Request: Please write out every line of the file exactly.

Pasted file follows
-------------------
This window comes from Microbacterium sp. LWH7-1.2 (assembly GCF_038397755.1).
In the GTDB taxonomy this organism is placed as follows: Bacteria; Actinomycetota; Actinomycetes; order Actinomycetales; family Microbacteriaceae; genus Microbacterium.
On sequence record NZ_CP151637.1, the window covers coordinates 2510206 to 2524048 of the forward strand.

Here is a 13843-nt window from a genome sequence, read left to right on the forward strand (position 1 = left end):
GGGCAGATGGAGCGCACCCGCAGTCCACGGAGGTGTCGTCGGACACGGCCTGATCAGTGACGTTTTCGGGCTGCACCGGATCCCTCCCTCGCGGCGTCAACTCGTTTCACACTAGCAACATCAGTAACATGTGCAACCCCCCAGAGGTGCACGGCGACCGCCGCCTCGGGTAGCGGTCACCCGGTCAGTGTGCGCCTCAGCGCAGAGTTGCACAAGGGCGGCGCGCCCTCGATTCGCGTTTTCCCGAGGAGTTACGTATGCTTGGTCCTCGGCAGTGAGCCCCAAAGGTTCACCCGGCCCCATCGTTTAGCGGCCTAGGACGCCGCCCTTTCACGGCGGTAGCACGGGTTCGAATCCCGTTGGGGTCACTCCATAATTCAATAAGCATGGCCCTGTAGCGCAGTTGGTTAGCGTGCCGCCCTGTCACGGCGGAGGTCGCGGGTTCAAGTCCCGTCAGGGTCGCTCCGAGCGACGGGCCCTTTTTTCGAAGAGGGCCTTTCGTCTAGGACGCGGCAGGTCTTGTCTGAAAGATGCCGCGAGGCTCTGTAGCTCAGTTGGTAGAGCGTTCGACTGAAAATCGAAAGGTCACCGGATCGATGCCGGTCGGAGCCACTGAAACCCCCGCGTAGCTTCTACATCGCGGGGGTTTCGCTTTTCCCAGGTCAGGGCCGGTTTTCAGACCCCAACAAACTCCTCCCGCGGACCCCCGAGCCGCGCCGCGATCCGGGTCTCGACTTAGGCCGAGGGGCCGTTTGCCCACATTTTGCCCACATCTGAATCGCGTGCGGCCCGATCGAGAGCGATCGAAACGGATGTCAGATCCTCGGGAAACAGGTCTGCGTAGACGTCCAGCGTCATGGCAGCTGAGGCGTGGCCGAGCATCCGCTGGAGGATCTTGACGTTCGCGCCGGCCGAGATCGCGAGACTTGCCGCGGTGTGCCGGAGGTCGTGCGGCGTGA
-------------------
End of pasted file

This window comes from Microbacterium sp. LWH7-1.2 (assembly GCF_038397755.1).
In the GTDB taxonomy this organism is placed as follows: Bacteria; Actinomycetota; Actinomycetes; order Actinomycetales; family Microbacteriaceae; genus Microbacterium.
On sequence record NZ_CP151637.1, the window covers coordinates 2510206 to 2524048 of the forward strand.

Here is a 13843-nt window from a genome sequence, read left to right on the forward strand (position 1 = left end):
GGGCAGATGGAGCGCACCCGCAGTCCACGGAGGTGTCGTCGGACACGGCCTGATCAGTGACGTTTTCGGGCTGCACCGGATCCCTCCCTCGCGGCGTCAACTCGTTTCACACTAGCAACATCAGTAACATGTGCAACCCCCCAGAGGTGCACGGCGACCGCCGCCTCGGGTAGCGGTCACCCGGTCAGTGTGCGCCTCAGCGCAGAGTTGCACAAGGGCGGCGCGCCCTCGATTCGCGTTTTCCCGAGGAGTTACGTATGCTTGGTCCTCGGCAGTGAGCCCCAAAGGTTCACCCGGCCCCATCGTTTAGCGGCCTAGGACGCCGCCCTTTCACGGCGGTAGCACGGGTTCGAATCCCGTTGGGGTCACTCCATAATTCAATAAGCATGGCCCTGTAGCGCAGTTGGTTAGCGTGCCGCCCTGTCACGGCGGAGGTCGCGGGTTCAAGTCCCGTCAGGGTCGCTCCGAGCGACGGGCCCTTTTTTCGAAGAGGGCCTTTCGTCTAGGACGCGGCAGGTCTTGTCTGAAAGATGCCGCGAGGCTCTGTAGCTCAGTTGGTAGAGCGTTCGACTGAAAATCGAAAGGTCACCGGATCGATGCCGGTCGGAGCCACTGAAACCCCCGCGTAGCTTCTACATCGCGGGGGTTTCGCTTTTCCCAGGTCAGGGCCGGTTTTCAGACCCCAACAAACTCCTCCCGCGGACCCCCGAGCCGCGCCGCGATCCGGGTCTCGACTTAGGCCGAGGGGCCGTTTGCCCACATTTTGCCCACATCTGAATCGCGTGCGGCCCGATCGAGAGCGATCGAAACGGATGTCAGATCCTCGGGAAACAGGTCTGCGTAGACGTCCAGCGTCATGGCAGCTGAGGCGTGGCCGAGCATCCGCTGGAGGATCTTGACGTTCGCGCCGGCCGAGATCGCGAGACTTGCCGCGGTGTGCCGGAGGTCGTGCGGCGTGA